Days after taking office, District A Councilwoman Susan G. Guidry signed up her office for recycling pickup. It was her first attempt to jump-start a City Hall-wide movement for an overhaul of the city's defunct recycling program. Guidry keeps a blue bin in her office, thanks to the service provided by Phoenix Recycling. "I pay for that myself," she says.
Guidry has long supported recycling. She promoted Phoenix Recycling as president of the Parkview Neighborhood Association and as a customer, and she publicly announced her candidacy for the District A seat at a November 2009 meeting for NOLA Recycles, a campaign urging city officials to resume municipal recycling pickup, which disappeared from city services following Hurricane Katrina.
In January, both Guidry and then-mayoral candidate Mitch Landrieu endorsed NOLA Recycles' six-point plan: Reintroduce citywide recycling, prevent illegal dumping, accommodate safe disposal of hazardous waste, recycle construction and demolition waste from city projects, put the Department of Sanitation in charge of promoting and overseeing recycling projects — and begin a recycling program at City Hall.
Guidry and Landrieu wrote to Sierra Club environmental justice organizer and NOLA Recycles campaign coordinator Darryl Malek-Wiley to show their support. Guidry wrote: "I wholeheartedly will support the next mayor in implementing the return to curbside recycling, taking action against illegal dumping, and the rest of the NOLA Recycles Six Point Plan."
Landrieu wrote that he is "eager to restore a curbside recycling program. Our citizens want it, and city government is the only way to make it happen. To that end, upon taking office, I will scrutinize the city budget and work to eliminate waste and inefficiency. Securing funding for this program is our biggest hurdle. ... I will also work to make sure City Hall offices recycle their waste and use recycled products."
The rest of the council members now support Guidry's efforts to institute a council-wide recycling program. "We've put in an informal bid quote, where we've asked a number of companies we understand do some level of recycling, to provide a quote to recycle for all of City Council — the seven council members and their central staff," she says.
Guidry met with Landrieu as he entered office and discussed a citywide recycling plan. "I strongly recommended we start recycling at City Hall, that it would be a message to our citizens as well as the rest of the country that we're moving on to the 21st century," she says. "He was very supportive of it."
"She's definitely taking a leadership role on the recycling effort at City Hall," Malek-Wiley says. "We applaud that and other efforts to get recycling back in the neighborhoods of New Orleans.
Former Mayor Ray Nagin's sanitation director Veronica White dodged recycling during that administration, citing budget constraints. Guidry acknowledges it will be hard to transform the status quo, or "what has been done by the previous administration that is going to be so difficult for us to try to dig ourselves out of it," she says.
Meanwhile, the councilwoman looks to Baton Rouge. Recycling projects there have reduced landfill waste by 25 percent. In 2006, the capital city adopted a single-stream curbside recycling service (meaning different recyclable materials can be mixed in the same bin), which provides 64-gallon bins to residents and makes weekly pickups. Baton Rouge also contracted with Natural Resources Recovery, which collects and composts yard waste at two facilities, then sells its compost under the label Nature's Best Organics.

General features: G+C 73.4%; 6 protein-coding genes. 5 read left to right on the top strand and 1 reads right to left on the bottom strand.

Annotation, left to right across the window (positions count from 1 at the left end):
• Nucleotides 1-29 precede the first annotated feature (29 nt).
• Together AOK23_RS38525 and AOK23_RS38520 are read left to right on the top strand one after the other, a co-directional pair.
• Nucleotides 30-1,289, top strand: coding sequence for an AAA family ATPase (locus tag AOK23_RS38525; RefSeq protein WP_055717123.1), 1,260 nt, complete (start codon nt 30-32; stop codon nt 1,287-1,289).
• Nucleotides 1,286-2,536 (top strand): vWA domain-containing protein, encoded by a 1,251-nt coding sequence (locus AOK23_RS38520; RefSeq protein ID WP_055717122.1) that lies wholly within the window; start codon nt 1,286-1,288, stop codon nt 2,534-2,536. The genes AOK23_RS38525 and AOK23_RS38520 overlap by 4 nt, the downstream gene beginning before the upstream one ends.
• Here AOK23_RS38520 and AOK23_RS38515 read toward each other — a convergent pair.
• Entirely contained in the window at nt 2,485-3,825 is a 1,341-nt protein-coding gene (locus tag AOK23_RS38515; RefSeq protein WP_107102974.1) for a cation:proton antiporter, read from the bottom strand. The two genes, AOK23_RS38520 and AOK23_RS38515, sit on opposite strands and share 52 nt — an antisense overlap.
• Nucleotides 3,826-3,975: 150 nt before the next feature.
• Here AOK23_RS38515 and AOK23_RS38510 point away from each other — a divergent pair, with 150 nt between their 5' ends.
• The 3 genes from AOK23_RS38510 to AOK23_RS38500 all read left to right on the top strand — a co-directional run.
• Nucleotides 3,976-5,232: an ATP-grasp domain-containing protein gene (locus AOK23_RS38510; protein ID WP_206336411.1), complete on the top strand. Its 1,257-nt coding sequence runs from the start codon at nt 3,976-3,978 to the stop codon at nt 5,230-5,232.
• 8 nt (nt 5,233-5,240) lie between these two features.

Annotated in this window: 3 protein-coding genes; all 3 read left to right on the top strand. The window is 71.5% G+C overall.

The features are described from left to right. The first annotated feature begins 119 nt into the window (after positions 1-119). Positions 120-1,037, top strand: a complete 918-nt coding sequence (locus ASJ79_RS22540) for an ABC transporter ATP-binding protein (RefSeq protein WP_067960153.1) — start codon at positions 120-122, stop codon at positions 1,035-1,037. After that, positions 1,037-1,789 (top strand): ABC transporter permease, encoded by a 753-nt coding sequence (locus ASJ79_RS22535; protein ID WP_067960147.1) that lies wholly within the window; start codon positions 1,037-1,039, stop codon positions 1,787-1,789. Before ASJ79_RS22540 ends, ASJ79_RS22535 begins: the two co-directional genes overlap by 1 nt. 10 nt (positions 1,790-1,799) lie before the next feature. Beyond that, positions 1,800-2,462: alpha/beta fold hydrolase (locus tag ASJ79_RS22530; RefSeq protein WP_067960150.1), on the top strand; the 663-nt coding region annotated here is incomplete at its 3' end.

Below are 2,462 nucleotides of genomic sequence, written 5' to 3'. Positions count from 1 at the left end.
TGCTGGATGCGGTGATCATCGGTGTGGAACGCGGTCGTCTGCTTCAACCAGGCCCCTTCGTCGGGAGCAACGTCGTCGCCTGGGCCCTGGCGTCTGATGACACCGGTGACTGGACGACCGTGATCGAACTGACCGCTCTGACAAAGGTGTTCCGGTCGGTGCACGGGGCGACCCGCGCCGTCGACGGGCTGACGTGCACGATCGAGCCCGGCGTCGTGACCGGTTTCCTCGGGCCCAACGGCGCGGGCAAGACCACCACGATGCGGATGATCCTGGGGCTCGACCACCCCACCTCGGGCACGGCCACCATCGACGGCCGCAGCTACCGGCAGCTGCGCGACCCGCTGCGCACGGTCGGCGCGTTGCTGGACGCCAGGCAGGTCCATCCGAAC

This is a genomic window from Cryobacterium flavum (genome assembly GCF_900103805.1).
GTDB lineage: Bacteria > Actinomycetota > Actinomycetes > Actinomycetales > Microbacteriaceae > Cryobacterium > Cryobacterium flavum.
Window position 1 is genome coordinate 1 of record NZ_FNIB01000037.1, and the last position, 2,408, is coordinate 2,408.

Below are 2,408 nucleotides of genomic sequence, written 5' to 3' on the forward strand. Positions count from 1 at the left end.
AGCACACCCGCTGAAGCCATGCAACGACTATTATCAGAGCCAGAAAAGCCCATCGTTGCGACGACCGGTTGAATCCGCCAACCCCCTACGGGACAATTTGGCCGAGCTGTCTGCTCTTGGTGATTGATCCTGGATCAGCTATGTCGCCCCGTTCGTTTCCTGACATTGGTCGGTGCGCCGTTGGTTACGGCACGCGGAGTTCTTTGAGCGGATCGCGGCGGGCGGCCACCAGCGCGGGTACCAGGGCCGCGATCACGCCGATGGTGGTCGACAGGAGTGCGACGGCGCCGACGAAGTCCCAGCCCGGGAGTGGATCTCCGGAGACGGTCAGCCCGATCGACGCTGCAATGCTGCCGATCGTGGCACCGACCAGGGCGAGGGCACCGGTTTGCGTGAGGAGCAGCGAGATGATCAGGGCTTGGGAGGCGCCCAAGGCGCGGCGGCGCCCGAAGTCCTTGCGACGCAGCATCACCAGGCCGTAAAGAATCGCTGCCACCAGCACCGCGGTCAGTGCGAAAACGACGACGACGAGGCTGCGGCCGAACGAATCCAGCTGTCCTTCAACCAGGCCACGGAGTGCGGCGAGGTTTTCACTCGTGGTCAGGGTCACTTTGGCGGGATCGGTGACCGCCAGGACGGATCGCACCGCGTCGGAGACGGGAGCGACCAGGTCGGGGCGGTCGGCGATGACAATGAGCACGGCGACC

New Orleans had a recycling program before Katrina, but it needs the incentive to reinstitute it, Guidry says. She looks to national models and companies for ideas so her efforts won't end with just the City Council recycling. Guidry says she and her staff have researched Recycle Bank, which company spokesperson Melody Serafino explains is a "recycling rewards program." The company partners with cities and waste haulers to provide residents with recycling bins equipped with GPS or ID-reading technology so each bin is matched to a household. Trucks equipped with Recycle Bank's technology perform single-stream pickups and measure how much each household recycles. That data is converted into points. "It's like a frequent flyer program," Serafino says. "The points go into your Recycle Bank account, which you can access online or you can call us up and we'll give your points, and you can use those points and redeem them with local and national partners. We always, always have locals (where you can redeem points) — a lot of mom and pop shops in our program in every city we're in."
With programs in 300 communities in 26 states and the U.K., Recycle Bank partners with the city's hauler and updates its equipment with Recycle Bank hardware. But Recycle Bank operates only as an incentive program, and New Orleans has no municipal recycling service or recycling hauler. Guidry says, however, she can see the program working for New Orleans once the rest of City Hall gets onboard — a decision that ultimately rests with the mayor's office.
"I can't go further than that right now and get the mayor involved and all," she says. "We're getting the information we need to assist them on that." As for Recycle Bank's benefits to New Orleans, Guidry says "the municipality ends up saving more because it has less garbage, less cost in pickup and landfill fees and disposal fees. The citizens get coupons, depending on how much they recycle, for a grocery store, that type of thing. They're incentivized to recycle. It sounds like a wonderful program. We're just going to do the research and hand it over to the mayor and see if we can make it work."